Vol 7 N° 2 [April–June 2009]
2 The thrill of drilling
10 Poles warming faster than expected
10 Denmark gets behind climate change education
11 Ten years to save coral reefs
12 Awards for exceptional women
12 2011 to be Year of Chemistry
13 Pierre Auger Observatory inaugurated
13 Optics prize for Iranian
16 Jacques Weber on why the financial crisis is also an opportunity
16 Tending to the 'ailing mother river of China'
19 Of shipwrecks, lost worlds and grave robbers
24 New releases
The other crisis
Water is too important to be left solely to water professionals. This is the message of Water in a Changing World, the third World Water Development Report, presented to the World Water Forum in Istanbul (Turkey) by UNESCO on 16 March, on behalf of 26 UN bodies.
The report hopes to persuade governments to show more interest in their ‘blue gold’. Current investment in water is negligible compared to the sums being channelled into the financial crisis and into reducing carbon emissions – even though water supplies will be one of the casualties of climate change. ‘Water should be at the heart of policies for agriculture, energy, health, infrastructure and education’, insists Olcay Unver from UNESCO, coordinator of the report.
The authors observe that the water crisis will deepen in coming decades if foreseeable problems are not anticipated. Demand for water has never been higher, a trend set to continue as the global population swells to 9 billion by 2050, urban dwellers come to outnumber their rural counterparts, energy production rises, standards of living climb and eating habits evolve. By 2030, nearly half of humanity (47%) will be living in water-stressed areas.
Prosperous societies consume a lot of meat. And thus a lot of water, for it is the water we eat, not the water we drink, which determines how much we consume. Producing 1 kg of wheat requires 800–4000 litres of water, compared to 2000–16000 litres for 1 kg of beef. In 2002, Swedes ate 76 kg of beef each per year and Americans as much as 125 kg. Emerging economies are, in turn, developing a taste for meat. It is estimated that the Chinese consumer who ate 20 kg of meat in 1985 will eat over 50 kg in 2009. This means China will need an additional 390 km3 of water. Yet, as we shall see in a case study taken from the report, managing water scarcity is now the top priority along the Yellow River, the second-longest in China.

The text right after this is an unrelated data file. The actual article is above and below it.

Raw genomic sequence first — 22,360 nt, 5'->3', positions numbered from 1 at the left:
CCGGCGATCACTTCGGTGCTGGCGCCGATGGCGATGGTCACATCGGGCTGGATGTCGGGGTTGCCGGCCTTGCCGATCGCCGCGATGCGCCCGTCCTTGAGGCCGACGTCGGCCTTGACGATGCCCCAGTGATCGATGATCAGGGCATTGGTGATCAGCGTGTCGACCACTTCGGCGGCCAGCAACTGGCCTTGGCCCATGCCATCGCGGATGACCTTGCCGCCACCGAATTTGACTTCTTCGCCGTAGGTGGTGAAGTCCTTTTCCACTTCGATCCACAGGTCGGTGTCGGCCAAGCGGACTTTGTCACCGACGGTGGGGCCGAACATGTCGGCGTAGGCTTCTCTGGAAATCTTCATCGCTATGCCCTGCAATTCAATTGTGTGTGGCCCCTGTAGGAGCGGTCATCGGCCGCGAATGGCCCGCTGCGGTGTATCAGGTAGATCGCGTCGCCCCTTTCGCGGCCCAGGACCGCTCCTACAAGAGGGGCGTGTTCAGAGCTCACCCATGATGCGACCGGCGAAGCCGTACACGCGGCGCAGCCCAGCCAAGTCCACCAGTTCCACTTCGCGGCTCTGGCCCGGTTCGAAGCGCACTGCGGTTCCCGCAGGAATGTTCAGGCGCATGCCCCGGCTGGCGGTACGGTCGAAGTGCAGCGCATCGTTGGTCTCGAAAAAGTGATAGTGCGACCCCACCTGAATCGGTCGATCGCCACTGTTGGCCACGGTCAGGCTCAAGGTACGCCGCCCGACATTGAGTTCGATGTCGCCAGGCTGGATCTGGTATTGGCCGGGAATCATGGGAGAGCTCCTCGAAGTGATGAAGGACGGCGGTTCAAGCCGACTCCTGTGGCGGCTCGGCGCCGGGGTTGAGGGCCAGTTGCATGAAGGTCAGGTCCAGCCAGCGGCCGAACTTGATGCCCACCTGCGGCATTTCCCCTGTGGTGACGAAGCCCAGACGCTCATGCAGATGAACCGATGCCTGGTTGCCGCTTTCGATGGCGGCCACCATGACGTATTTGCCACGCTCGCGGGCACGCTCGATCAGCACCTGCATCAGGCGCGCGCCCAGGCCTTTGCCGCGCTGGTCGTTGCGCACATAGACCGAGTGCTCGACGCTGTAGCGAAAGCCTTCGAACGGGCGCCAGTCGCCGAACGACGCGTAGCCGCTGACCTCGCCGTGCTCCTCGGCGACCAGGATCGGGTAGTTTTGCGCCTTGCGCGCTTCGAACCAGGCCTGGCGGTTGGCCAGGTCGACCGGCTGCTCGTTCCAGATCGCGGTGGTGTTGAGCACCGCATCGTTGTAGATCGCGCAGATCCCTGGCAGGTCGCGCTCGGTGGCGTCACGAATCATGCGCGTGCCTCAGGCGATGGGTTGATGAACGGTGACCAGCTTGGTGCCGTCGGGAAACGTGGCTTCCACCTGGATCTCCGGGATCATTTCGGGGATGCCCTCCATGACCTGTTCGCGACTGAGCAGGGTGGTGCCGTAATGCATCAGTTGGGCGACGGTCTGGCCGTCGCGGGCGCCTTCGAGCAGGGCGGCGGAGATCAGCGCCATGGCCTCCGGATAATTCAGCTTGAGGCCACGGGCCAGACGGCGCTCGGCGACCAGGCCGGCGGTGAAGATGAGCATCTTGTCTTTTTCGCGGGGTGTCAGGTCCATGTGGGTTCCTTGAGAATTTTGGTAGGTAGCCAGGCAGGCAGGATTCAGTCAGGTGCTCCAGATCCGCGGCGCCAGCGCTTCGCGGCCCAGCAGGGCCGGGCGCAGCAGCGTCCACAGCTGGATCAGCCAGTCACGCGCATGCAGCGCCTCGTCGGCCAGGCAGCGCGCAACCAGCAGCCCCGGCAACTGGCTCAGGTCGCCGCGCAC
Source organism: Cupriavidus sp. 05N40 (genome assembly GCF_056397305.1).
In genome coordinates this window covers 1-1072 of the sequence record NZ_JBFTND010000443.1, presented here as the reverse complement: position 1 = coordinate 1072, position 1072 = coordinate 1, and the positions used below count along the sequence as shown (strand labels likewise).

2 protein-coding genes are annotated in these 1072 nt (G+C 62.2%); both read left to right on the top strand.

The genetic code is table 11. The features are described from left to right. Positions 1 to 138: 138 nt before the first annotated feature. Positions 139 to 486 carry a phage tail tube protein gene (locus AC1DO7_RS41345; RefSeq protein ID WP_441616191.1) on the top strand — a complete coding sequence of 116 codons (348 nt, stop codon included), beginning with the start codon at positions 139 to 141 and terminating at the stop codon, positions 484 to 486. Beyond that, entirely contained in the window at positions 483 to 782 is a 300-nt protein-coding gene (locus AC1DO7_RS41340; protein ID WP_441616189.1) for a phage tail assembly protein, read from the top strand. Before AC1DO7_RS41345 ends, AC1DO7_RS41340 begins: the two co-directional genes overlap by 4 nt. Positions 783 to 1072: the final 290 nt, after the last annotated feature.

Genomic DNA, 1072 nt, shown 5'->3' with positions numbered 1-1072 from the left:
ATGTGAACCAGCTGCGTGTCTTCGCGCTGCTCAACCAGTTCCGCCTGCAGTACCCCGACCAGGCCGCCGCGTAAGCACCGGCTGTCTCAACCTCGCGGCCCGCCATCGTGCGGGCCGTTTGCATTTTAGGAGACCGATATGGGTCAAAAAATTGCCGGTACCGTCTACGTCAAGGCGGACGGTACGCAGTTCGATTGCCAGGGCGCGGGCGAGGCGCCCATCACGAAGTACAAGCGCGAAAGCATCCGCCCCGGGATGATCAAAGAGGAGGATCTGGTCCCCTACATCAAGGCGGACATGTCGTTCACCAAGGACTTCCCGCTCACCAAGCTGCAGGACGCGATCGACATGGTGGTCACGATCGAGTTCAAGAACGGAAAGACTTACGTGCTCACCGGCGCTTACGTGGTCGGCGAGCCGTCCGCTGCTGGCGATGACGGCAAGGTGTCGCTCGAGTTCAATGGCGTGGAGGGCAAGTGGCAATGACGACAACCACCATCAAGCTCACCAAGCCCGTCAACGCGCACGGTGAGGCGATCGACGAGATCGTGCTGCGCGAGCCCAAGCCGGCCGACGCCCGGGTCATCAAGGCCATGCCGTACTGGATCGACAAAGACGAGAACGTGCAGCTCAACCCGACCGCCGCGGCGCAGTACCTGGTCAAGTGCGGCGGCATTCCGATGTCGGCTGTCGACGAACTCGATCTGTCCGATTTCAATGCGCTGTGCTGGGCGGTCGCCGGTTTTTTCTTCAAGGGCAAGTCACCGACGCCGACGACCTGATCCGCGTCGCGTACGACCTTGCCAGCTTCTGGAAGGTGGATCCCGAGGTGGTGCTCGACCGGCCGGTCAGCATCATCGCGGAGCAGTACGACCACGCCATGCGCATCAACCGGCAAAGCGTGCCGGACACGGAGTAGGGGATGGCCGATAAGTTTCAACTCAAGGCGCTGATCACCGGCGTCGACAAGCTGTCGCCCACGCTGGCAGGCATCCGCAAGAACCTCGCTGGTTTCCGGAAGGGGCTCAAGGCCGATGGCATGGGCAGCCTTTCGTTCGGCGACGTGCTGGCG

Then there is the energy we are ‘growing’. It takes 1000–4000 litres of water to produce just 1 litre of biofuel. Biofuel production may still be small-scale – the ethanol share of the transport fuel market was estimated at 4.5% for the USA, 40.0% for Brazil and 2.2% for the European Union in 2008 – but it is rising steadily: after tripling between 2000 and 2008 to 77 billion litres, it should reach 127 billion litres by 2017.
Energy demand could climb by as much as 55% by 2030, nearly half of which may stem from China and India alone. This means that, despite their heavy ecological footprint and social impact, dams are here to stay: electricity generation from hydropower is projected to increase at an average annual rate of 1.7% from 2004 to 2030, an overall increase of 60%. The report argues that water storage in Africa, at just 4% of capacity compared to more than 70% in most of the developed world, will have to increase to serve both energy production and all the continent’s other water needs.
How do you persuade governments to act? For economist Jacques Weber, economics holds the key. In this issue, he explains why the current financial crisis is a consequence of the growing scarcity of natural resources – and why this makes it a golden opportunity to ‘green’ the global economy.
Assistant Director-General for Natural Sciences